It’s taken me a while to write about the next part of my trip to Peru, mostly because I get winded just from thinking about it. But here goes, I’ll take breaks if necessary.
I intended to leave Huacachina on Sunday afternoon to catch an overnight bus to Arequipa. Unfortunately, when I tried to buy my ticket I was informed that there were no buses available. It was the end of Semana Santa, Peru’s holy week, and the buses were filled with Peruvians returning home from the holiday weekend. The man at the counter suggested I try going to Nazca and booking a ticket there.
“There will be bus available,” he promised. “10 PM.”
Stopping in Nazca was not part of my trip. I’m sure flying in a plane over the desert to see the famous Nazca Lines is fun but I wanted to spend more time out in Colca Canyon where I would see giant condors flying close enough to me to touch. Did you know that Colca Canyon is bigger than the Grand Canyon? And that’s not even the biggest canyon in Peru! Cotahuasi Canyon wins that award at 3535 meters. I have no idea what that means. A meter is 3 feet right? So… let’s see. 3535 multiplied by 3 is…10,605 feet! I think that’s right. Wow.
So yeah, compared to some lines in the desert, Colca Canyon is way cooler.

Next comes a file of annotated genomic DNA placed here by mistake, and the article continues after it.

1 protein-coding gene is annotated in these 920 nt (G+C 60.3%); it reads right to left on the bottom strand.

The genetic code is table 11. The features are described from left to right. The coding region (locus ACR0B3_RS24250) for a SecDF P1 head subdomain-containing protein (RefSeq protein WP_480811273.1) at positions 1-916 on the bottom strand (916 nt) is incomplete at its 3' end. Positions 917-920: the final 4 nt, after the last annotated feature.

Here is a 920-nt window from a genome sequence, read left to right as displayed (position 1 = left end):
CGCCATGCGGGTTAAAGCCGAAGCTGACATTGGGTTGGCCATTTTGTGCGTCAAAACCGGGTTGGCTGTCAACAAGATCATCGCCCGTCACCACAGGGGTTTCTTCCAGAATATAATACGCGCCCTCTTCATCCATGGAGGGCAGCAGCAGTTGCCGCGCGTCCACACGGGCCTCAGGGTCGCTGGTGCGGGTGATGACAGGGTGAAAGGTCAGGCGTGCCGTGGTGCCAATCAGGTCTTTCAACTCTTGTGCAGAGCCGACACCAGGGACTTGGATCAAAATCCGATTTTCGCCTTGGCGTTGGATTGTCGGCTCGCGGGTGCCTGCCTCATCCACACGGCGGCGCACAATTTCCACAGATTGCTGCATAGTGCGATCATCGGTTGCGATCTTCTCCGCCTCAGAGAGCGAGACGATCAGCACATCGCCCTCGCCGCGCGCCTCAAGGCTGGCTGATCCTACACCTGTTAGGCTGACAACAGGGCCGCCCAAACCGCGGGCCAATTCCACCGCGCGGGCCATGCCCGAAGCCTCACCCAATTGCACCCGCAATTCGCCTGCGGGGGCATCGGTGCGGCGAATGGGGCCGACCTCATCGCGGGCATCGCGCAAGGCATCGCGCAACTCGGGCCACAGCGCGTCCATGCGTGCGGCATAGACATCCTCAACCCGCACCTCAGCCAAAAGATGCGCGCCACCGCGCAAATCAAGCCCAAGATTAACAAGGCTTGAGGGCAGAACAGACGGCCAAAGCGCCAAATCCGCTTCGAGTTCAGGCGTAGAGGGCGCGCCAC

We arrived at Nazca late in the evening. And by we, I mean this french couple I tagged along with after meeting them at the bus station in Huacachina. Immediately we were informed by several Peruvians that the bus stations were closed because of a strike and we should just stay the night at one of the many fine hotels in Nazca.
“They’re just trying to get a commission,” I said to Benjamin and Julie. “I read they do that here. Let’s go get our tickets.”
To be fair, I did read that once you step off the bus anywhere in Peru, you would be hit with offers promising deals for “the best hotel in town”. However, as we were turned away from almost every bus company in Nazca, it became apparent that a possible strike (something to do with the miners?) was happening at midnight.
“You should stay here tonight. It may not be safe to go on an overnight bus. The miners, they are upset. They will block the roads.” said Miguel, who worked at the tourist desk in Nazca and was very helpful in trying to get us to Arequipa. He called every bus station in town and his friends to see if anyone would drive us. None of his friends would make the eight hour drive but the gesture was nice. He made a few more calls and finally he said, “I hear, maybe Cruz Del Sur will be leaving to Arequipa at 10 PM.”
“Whoo-hoo!” I shouted in his office. “Let’s go!” I paid no attention to his wariness of traveling overnight. His concern sounded too vague and not real enough for me to take seriously. How would miners block the road anyhow? As I grabbed my bag he told me that I should grab a big jug of water and pack food, I may be stuck on a bus for a long time.
So instead of listening to him, I bought a small water bottle and a pack of peanut M&M’s. I won’t say this ranks as the biggest lapse of judgment I’ve had in my life but it’s pretty high up there.